Wacky Arnolt may have failed to make his mark with the introduction of the Arnolt-MG, as previously related, but when the rug was pulled from underneath him by MG axing the TD, the American entrepreneur – who made his money securing the rights to a marine engine and selling it to the US government for its wartime efforts – came back for more with an altogether different car.
Arnolt hadn’t chosen the MG TD as the base model for his first collaboration with Bertone. The Italian coachbuilder had created a pair of concepts based on that chassis, because it was all that it could afford. Bertone was on its knees but created coupé and cabriolet versions of the TD in a last-gasp effort to survive, and Wacky Arnolt bought the entire production run. That’s why although Bertone did all of the work, the car was sold as the Arnolt-MG.
When the Arnolt-MG was killed off, Wacky Arnolt took the opportunity to pick the donor chassis for his next car; he settled on the exclusive Bristol 404, with its more muscular 2.0-litre six-cylinder engine. Once World War 2 was over, aircraft maker Bristol had diversified into making cars in a bid to stay afloat. The result was a string of exclusive aerodynamic gentlemen’s expresses for those with deep pockets.
In October 1953 Bristol introduced the 404, a compact two-seater coupé with a shorter wheelbase than its saloons, and a fastback silhouette honed in the wind tunnel. Available with either 105bhp or 125bhp, the 404 was an expensive car at £3542; a whacking £1881 more than the contemporary Jaguar XK120 coupé.
By the time the 404 had been announced, Arnolt had already been in discussions with Bristol to collaborate on another coachbuilt car that could be produced for the US market. Bristol would supply a rolling chassis to Bertone, which would then fit a hand-made roadster body. Arnolt ordered 140 chassis from Bristol, and bodyshells from Bertone, with the aim of selling the finished cars for $4500 through his dealership.
Bertone had been given free rein to come up with a design that marked the Arnolt-Bristol out from the crowd – and boy did it deliver. With its inset headlights and sharply creased wings this roadster looked like nothing else before or since. The height of the Bristol engine had been a problem for Bertone, but the solution was ingenious, while the clean lines throughout gave the Arnolt-Bristol a refreshing simplicity. Aside from badges front and rear, the only adornments were an air vent in each front wing along with an air intake in the bonnet.
The Arnolt-Bristol wasn’t a budget car, but the cost of shipping the chassis to Turin, then the finished cars to the US was considerable, so cutting costs was important if this sporting roadster was to be profitable. The solution lay in fitting a painted dashboard, along with a minimum of interior and exterior trim; despite this, reviews always praised the excellent quality that was apparent throughout.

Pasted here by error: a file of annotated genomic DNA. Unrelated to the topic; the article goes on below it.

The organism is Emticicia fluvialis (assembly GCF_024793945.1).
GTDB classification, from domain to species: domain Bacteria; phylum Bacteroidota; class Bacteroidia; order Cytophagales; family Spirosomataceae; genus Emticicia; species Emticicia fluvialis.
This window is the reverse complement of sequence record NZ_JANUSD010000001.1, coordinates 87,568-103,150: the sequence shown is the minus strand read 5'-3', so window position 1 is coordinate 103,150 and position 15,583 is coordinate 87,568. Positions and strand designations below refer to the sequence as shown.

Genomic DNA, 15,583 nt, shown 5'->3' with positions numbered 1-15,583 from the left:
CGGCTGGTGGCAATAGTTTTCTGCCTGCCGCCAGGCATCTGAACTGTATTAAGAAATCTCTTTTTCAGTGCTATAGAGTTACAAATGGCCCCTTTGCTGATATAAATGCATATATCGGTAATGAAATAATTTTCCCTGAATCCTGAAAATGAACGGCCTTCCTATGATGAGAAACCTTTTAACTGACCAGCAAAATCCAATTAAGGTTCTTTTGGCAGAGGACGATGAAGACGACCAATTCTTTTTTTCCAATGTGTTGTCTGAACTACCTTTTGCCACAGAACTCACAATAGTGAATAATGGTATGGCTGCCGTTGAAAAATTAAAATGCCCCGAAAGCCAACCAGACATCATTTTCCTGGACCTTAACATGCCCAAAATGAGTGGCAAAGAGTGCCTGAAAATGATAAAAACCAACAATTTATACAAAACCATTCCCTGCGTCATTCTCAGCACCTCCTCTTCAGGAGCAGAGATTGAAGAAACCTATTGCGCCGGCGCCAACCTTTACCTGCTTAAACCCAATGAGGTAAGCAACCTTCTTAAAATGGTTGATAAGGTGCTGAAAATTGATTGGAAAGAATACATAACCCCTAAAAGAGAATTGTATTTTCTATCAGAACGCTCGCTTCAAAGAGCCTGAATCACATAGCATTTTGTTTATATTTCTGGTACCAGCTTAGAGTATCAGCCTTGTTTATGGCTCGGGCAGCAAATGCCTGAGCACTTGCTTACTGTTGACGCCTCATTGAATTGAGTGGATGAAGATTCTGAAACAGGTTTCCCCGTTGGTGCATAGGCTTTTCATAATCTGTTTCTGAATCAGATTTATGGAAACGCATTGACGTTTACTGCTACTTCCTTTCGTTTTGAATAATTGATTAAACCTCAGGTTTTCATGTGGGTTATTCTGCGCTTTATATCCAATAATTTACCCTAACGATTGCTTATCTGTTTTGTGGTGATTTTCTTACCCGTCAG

With steel bodywork rather than aluminium, apart from the alloy bonnet and boot lid, the Arnolt-Bristol (marketed as the Bolide) weighed just 900kg, compared with more than a ton for the 404. With the engine tuned to give 130bhp, the Bolide was significantly quicker than the Bristol that sired it.
By March 1954 the first Arnolt-Bristols were being delivered to their owners, who had paid just $3995 for their cars; the Bristol 404 was a massive $9946. The standard Bolide came with no weather protection and no bumpers, but for an extra $650 Arnolt would throw in a soft top, some sidescreens and some quarter bumpers. For those with deeper pockets they could opt for a coupé, for $5995.
When the motoring press were allowed to test the Arnolt-Bristol they raved about it, revelling in the performance, handling and agility. Most likened the Bolide to a racer, and it was so suited to track driving that some owners bought their cars purely for competition driving. Wacky Arnolt competed in a Bolide and enjoyed plenty of success during 1955, including a class win in the 12 Hours of Sebring.
The racing continued throughout 1956 and into 1957, but in the latter years Wacky’s team mate Bob Goldich was killed while racing an Arnolt-Bristol, and Wacky lost interest in motor sport altogether, along with the cars that bore his name. Despite a return to Sebring in 1959 and 1960, with more class wins notched up, Arnolt’s interest in making cars ebbed away. It took 10 years to sell all of the Arnolt-Bristols that were made, with the final one built in 1959 but not sold until 1963. Wacky Arnolt died on Christmas Eve 1963, and after his demise his business empire evaporated over the next few years, as his widow sold bits off here and there in a bid to stay afloat.
Although Wacky Arnolt had ordered 140 Bolides, the final tally came to 142 including three coupés, although a dozen roadsters were destroyed in a fire in Arnolt’s warehouse in Chicago. Of the 130 cars that were delivered to their buyers, three were right-hand drive and a few were made with alloy bodyshells, for lightness. It’s reckoned that about 85 cars have survived in all, most of them still in America where they were sold new.
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